MANSFIELD: Prosecutor McGinty Can’t Lose


No matter what verdict Judge John P. O’Donnell hands down in the trial of Cleveland cop Michael Brelo (who jumped on the hood of the car of the two unarmed individuals, Malissa Williams and Timothy Russell, and fired 49 shots as part of the infamous circular firing squad of 13 officers that fired a total of 137 shots), Cuyahoga County Prosecutor Tim McGinty — and justice — comes out the winner.

While there certainly is strong sentiment on both sides — those wishing for a conviction and those predicting an acquittal — in the end the case shines a glaring, hot spotlight on how policing is carried out in Cleveland, and, more importantly, how Cleveland cops erect a blue wall of silence around wrongdoing. In spite of the fact that over a dozen cops from Cleveland were at the scene of the killing, none of them are willing to come forward with the truth … which is going to eventually lead to the crumbling of the blue wall.

Police officials can’t continue to demand that if a citizen “sees something they must say something,” not when rank and file officers refuse to follow that dictum.

Of course there will be a celebration at the Zone Car, the West 58th Street cop hangout and union headquarters when O’Donnell finds Brelo not guilty (yep, you read it here first folks) but the victory will prove Pyrrhic, since it will further strengthen the resolve of those — the Department of Justice, social activist protestors, and perhaps even those hiding down in the bunker at City Hall — who are seeking to once and for all change how policing is carried out in America.

Indeed, from this point forward, every time a cop gets off anywhere in America when the facts and circumstances clearly point towards culpability, the hue and cry will grow as never before until the stench left by cases of police brutality rises so high virtually everyone in the country begins to gag.

The Genie is finally out of the bottle on the issue of police killings, and the media is on every case like a pack of hungry pit bulls on a soup bone. Cases that formerly flew under the radar are now making national headlines, further embarrassing our nation on the world stage and making a mockery of our vaulted notion of “exceptionalism.”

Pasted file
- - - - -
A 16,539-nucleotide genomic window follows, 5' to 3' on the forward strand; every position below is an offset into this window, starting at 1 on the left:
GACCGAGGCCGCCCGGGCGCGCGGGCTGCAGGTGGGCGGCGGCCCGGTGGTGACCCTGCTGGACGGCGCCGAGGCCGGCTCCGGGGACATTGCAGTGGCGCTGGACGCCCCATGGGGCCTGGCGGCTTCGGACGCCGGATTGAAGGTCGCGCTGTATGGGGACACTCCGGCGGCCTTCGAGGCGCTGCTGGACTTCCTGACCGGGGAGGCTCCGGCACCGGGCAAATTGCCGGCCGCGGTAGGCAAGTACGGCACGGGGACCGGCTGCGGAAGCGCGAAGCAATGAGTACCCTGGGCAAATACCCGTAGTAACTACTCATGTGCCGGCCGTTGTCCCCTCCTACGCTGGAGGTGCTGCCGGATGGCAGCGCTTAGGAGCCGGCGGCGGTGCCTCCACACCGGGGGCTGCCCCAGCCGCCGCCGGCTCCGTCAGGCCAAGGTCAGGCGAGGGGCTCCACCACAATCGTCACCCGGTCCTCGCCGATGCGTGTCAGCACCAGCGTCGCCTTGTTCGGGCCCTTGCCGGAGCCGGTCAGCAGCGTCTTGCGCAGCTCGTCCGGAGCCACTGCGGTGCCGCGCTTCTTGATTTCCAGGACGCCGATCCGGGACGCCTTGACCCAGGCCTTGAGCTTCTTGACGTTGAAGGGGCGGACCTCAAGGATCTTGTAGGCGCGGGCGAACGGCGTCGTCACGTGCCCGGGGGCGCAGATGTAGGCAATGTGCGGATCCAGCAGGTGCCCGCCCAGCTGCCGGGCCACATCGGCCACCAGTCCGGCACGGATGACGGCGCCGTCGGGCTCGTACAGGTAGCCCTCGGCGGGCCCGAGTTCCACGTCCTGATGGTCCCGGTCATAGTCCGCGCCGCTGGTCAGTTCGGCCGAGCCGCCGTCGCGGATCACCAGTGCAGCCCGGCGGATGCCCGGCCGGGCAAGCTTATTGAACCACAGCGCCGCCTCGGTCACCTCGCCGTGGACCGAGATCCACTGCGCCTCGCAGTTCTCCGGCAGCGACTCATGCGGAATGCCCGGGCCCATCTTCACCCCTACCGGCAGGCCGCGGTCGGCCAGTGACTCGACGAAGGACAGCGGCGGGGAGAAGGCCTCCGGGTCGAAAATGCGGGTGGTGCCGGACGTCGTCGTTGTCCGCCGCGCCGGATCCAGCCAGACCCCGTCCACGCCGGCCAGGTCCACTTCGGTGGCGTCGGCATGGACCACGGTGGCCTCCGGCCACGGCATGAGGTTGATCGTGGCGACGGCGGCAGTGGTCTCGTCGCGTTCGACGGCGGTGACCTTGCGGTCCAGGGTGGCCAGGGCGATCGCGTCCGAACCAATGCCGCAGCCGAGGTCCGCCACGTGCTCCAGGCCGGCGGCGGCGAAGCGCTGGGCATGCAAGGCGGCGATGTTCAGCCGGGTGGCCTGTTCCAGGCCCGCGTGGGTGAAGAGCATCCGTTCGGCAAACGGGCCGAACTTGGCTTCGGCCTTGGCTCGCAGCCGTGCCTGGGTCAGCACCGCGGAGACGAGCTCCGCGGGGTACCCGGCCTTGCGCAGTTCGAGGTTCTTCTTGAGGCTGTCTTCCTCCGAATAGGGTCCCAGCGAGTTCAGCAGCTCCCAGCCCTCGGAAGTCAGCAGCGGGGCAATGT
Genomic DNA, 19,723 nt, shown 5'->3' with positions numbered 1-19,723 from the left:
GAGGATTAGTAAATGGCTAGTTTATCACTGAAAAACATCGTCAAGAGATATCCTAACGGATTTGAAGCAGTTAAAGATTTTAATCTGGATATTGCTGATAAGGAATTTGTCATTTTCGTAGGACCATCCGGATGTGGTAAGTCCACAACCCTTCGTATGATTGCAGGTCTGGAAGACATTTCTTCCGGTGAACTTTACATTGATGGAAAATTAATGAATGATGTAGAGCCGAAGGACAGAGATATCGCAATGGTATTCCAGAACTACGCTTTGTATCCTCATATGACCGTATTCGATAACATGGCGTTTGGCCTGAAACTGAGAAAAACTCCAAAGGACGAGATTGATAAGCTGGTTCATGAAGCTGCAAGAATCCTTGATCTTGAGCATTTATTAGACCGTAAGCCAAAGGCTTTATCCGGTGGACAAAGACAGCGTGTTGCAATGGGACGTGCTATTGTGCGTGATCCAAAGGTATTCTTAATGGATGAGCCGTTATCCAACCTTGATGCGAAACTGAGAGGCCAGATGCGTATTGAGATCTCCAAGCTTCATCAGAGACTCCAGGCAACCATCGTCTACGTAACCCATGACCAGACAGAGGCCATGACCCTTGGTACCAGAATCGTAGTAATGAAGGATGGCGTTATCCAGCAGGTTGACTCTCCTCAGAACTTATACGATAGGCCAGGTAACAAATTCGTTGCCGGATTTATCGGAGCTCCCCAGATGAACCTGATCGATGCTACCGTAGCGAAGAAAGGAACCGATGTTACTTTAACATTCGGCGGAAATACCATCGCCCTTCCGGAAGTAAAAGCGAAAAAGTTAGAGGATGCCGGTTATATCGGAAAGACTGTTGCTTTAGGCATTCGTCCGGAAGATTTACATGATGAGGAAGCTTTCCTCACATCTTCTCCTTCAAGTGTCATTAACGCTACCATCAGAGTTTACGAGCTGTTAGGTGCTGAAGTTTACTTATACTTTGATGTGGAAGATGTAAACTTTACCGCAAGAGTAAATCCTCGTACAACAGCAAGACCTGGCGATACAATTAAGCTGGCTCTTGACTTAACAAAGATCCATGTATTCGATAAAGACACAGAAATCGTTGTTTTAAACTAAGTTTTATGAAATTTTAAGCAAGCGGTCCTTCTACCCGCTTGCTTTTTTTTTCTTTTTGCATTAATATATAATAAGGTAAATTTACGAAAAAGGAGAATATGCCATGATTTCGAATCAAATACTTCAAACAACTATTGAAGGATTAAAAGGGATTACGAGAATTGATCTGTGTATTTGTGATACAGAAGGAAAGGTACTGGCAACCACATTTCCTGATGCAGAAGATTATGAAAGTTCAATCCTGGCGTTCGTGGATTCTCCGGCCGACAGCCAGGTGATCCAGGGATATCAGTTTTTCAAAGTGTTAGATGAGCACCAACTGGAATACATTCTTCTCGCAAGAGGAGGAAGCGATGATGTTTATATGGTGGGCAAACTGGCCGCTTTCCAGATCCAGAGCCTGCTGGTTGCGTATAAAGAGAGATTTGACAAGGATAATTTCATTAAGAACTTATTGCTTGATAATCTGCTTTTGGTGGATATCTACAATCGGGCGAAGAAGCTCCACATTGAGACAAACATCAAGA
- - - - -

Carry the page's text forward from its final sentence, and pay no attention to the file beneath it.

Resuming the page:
A new story out of Oxnard, CA details how a group of cops got tattoos of guns on their left shoulder whenever they shot someone, and they could proudly add smoke coming out of barrel if the shooting resulted in death. And this is not the first time information of this kind of sick behavior has been made public; sheriff’s deputies in Los Angeles county were caught doing the same thing a few years ago, but that story didn’t gain very much traction. My, how times have changed.

The fact is, most Americans are decent, fair-minded folk … people who are mortified by injustice and wrongdoing; what the cops have previously been able to do is portray each and every incident of police brutality as an outlier, a “mistake” that will never happen again.

The problem bad cops face now is the public is awaking to the fact these cases are not isolated, and no matter how much bigots and racists attempt to justify the killings, opinions are changing, and changing swifter than anyone might have imagined even a year ago.

Could anyone have imagined how swiftly public opinion would shift in terms of acceptance of the rights of members of the LGBT community a few years ago?  No.

But the media — keeping the spotlight on the continued protests for gay rights — caused a seismic shift, and the same media will eventually cause those sitting on juries to not automatically find cops innocent of wrongdoing every time. When that begins to happen cops, realizing that they can and will be held accountable in a court of law, will begin modifying their rogue behaviors … but they won’t begin to change one second before.

That’s why it was so important for McGinty to indict Brelo, since, even if he loses the case the outcry — the stench and pall the noxious verdict will cast across the land — will reignite passions, reenergize activists, and renew calls for a cessation of the madness of police brutality … all of which will bring the country closer to the realization of Unitarian minister Theodore Parker’s famous 1845 quote that: “The arc of the moral universe is long, but it bends toward justice.”



From Cool Cleveland correspondent Mansfield B. Frazier Frazier’s From Behind The Wall: Commentary on Crime, Punishment, Race and the Underclass by a Prison Inmate is available again in hardback. Snag your copy and have it signed by the author by visiting




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